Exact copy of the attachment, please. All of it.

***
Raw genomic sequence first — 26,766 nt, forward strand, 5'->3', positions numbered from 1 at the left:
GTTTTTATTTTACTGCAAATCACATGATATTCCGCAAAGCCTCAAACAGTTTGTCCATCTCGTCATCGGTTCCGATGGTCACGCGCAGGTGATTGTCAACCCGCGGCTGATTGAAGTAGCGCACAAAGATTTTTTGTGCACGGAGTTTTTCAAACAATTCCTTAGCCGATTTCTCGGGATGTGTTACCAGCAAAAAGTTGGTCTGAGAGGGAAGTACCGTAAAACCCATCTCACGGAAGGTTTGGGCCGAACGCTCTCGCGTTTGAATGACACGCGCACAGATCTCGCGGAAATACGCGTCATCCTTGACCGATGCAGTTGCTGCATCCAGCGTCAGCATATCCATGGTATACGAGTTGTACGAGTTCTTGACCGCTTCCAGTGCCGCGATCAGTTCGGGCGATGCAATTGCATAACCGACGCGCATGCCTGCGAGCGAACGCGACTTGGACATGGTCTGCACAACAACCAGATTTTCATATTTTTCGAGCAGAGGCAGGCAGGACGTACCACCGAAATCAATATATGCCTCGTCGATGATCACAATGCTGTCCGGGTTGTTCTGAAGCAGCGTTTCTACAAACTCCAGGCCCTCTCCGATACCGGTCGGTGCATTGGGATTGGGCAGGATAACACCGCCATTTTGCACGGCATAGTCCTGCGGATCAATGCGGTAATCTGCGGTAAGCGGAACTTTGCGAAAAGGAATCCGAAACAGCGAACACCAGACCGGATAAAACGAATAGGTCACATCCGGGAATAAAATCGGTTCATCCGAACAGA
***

Raw genomic sequence first — 26,766 nt, forward strand, 5'->3', positions numbered from 1 at the left:
GTTTTTATTTTACTGCAAATCACATGATATTCCGCAAAGCCTCAAACAGTTTGTCCATCTCGTCATCGGTTCCGATGGTCACGCGCAGGTGATTGTCAACCCGCGGCTGATTGAAGTAGCGCACAAAGATTTTTTGTGCACGGAGTTTTTCAAACAATTCCTTAGCCGATTTCTCGGGATGTGTTACCAGCAAAAAGTTGGTCTGAGAGGGAAGTACCGTAAAACCCATCTCACGGAAGGTTTGGGCCGAACGCTCTCGCGTTTGAATGACACGCGCACAGATCTCGCGGAAATACGCGTCATCCTTGACCGATGCAGTTGCTGCATCCAGCGTCAGCATATCCATGGTATACGAGTTGTACGAGTTCTTGACCGCTTCCAGTGCCGCGATCAGTTCGGGCGATGCAATTGCATAACCGACGCGCATGCCTGCGAGCGAACGCGACTTGGACATGGTCTGCACAACAACCAGATTTTCATATTTTTCGAGCAGAGGCAGGCAGGACGTACCACCGAAATCAATATATGCCTCGTCGATGATCACAATGCTGTCCGGGTTGTTCTGAAGCAGCGTTTCTACAAACTCCAGGCCCTCTCCGATACCGGTCGGTGCATTGGGATTGGGCAGGATAACACCGCCATTTTGCACGGCATAGTCCTGCGGATCAATGCGGTAATCTGCGGTAAGCGGAACTTTGCGAAAAGGAATCCGAAACAGCGAACACCAGACCGGATAAAACGAATAGGTCACATCCGGGAATAAAATCGGTTCATCCGAACAGA